Earn Your Starfish Badge
Now that we've identified our watersheds and understand how they work, let's travel a bit farther downstream to another part of our watershed called an estuary. In the next few lessons we'll learn the basics of an estuary - what it is, who lives there, and why it's important.
What is an estuary?
An estuary is a special place where the land meets the ocean. It's where fresh water from rivers and streams meets the salt water of the ocean. This part-salt, part-fresh water is called "brackish" and it's where Lucky's shell home is located! Salt marshes, shallow waters, tidal flats, and maritime forests are all part of an estuary and provide the foundation for a unique community of life. Watch this video to learn more about an estuary.
Did you know?
Estuaries are threatened by climate change, pollution, and habitat loss. Thousands of acres of estuary habitat, including salt marshes, seagrass meadows, and mangroves, are altered or destroyed every year. Some of the activities that cause this destruction include dredging, draining, bulldozing, and paving.
LET'S FIND OUT...
How are you connected to an estuary?
In the first lesson you learned how to locate your watershed. Are there any rivers near your watershed that might drain all the way to an estuary? There are more than 100 estuaries along the coast of the United States. The National Estuarine Research Reserve System is a network of 30 coastal sites designated to protect and study estuarine systems.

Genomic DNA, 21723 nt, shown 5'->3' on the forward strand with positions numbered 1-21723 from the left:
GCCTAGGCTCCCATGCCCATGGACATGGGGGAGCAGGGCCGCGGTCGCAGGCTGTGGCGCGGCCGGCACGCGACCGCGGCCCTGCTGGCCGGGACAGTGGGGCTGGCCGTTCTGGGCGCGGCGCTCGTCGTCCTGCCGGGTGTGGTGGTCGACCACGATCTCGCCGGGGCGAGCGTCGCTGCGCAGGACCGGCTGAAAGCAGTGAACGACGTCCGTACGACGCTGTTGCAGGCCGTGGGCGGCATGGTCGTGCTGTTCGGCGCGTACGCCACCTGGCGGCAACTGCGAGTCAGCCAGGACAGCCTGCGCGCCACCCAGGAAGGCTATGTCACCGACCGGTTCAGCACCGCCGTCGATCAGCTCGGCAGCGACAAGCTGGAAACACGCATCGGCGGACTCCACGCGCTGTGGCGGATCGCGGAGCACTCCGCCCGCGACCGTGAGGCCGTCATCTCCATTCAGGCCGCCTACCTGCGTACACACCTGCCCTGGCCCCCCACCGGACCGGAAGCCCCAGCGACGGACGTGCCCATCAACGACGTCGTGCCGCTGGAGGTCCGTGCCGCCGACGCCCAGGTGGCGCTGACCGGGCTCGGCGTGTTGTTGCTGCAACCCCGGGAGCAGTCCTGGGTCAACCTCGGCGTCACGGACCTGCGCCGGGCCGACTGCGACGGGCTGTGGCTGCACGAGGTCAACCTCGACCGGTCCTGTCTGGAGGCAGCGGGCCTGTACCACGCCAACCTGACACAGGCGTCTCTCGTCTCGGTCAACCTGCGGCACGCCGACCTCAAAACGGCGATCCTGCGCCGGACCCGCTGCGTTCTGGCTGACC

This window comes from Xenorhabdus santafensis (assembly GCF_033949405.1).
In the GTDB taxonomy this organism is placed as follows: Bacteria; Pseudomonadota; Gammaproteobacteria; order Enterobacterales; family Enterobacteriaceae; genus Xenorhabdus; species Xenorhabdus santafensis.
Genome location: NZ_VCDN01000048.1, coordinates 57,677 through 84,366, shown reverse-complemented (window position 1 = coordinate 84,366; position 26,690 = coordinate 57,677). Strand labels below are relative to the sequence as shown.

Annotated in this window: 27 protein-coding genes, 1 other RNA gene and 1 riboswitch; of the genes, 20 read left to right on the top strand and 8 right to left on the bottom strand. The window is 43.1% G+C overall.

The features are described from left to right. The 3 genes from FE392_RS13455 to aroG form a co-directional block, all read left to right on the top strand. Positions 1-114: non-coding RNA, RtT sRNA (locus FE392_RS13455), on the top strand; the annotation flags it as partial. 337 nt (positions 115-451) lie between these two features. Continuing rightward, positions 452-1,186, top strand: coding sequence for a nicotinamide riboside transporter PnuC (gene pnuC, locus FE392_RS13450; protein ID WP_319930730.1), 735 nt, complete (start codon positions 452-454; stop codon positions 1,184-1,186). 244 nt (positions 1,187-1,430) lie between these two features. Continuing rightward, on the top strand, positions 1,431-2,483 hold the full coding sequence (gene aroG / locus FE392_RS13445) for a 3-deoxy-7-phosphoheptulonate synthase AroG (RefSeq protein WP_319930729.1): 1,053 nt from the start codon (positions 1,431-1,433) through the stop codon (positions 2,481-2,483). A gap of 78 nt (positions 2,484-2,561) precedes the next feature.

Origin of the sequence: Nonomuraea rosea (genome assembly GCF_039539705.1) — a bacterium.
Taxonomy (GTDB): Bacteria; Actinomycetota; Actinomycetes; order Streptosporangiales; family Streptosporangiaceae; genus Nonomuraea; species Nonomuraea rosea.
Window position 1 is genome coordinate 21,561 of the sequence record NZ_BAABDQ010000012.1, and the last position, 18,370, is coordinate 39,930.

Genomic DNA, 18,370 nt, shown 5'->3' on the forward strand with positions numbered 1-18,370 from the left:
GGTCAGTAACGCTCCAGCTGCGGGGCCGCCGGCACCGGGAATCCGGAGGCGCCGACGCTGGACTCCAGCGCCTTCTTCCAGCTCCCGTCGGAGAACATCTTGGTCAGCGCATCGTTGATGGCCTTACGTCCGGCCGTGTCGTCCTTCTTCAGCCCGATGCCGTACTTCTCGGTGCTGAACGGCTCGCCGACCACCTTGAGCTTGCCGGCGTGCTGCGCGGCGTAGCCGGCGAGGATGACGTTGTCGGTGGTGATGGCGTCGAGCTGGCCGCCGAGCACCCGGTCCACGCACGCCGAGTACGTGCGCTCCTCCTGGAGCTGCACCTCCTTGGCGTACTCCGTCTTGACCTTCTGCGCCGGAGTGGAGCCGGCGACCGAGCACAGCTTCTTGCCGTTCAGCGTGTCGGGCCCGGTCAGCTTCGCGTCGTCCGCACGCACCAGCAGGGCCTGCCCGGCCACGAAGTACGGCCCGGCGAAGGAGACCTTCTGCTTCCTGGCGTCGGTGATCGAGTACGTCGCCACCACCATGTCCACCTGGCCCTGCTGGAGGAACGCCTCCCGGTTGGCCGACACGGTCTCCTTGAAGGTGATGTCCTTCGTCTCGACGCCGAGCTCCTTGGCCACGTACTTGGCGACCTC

Estuaries are important to the health of our oceans because they act as a filter for pollutants traveling downstream and are the last stop for pollution before entering the ocean. Not only do they filter our water, making it cleaner, they also provide protection from floods and storm surges from hurricanes for people who live inland. Estuaries act like sponges, soaking up the extra water when flooding occurs.
Can you think of two problems humans have created for estuaries? What are some ways you can protect your closest estuary? Write these down in your scientist notebook. Draw a picture of a mangrove tree or marsh grass.
Record these words and their definitions in your scientist notebook
Books to Explore
YOU DID IT!
You successfully completed level four by learning the basics of an estuary! Don't forget to add your newly earned badge to your achievement chart before getting started on the next level.
Now that you know what a watershed is and how to locate yours, let's dive a bit deeper and earn your next badge.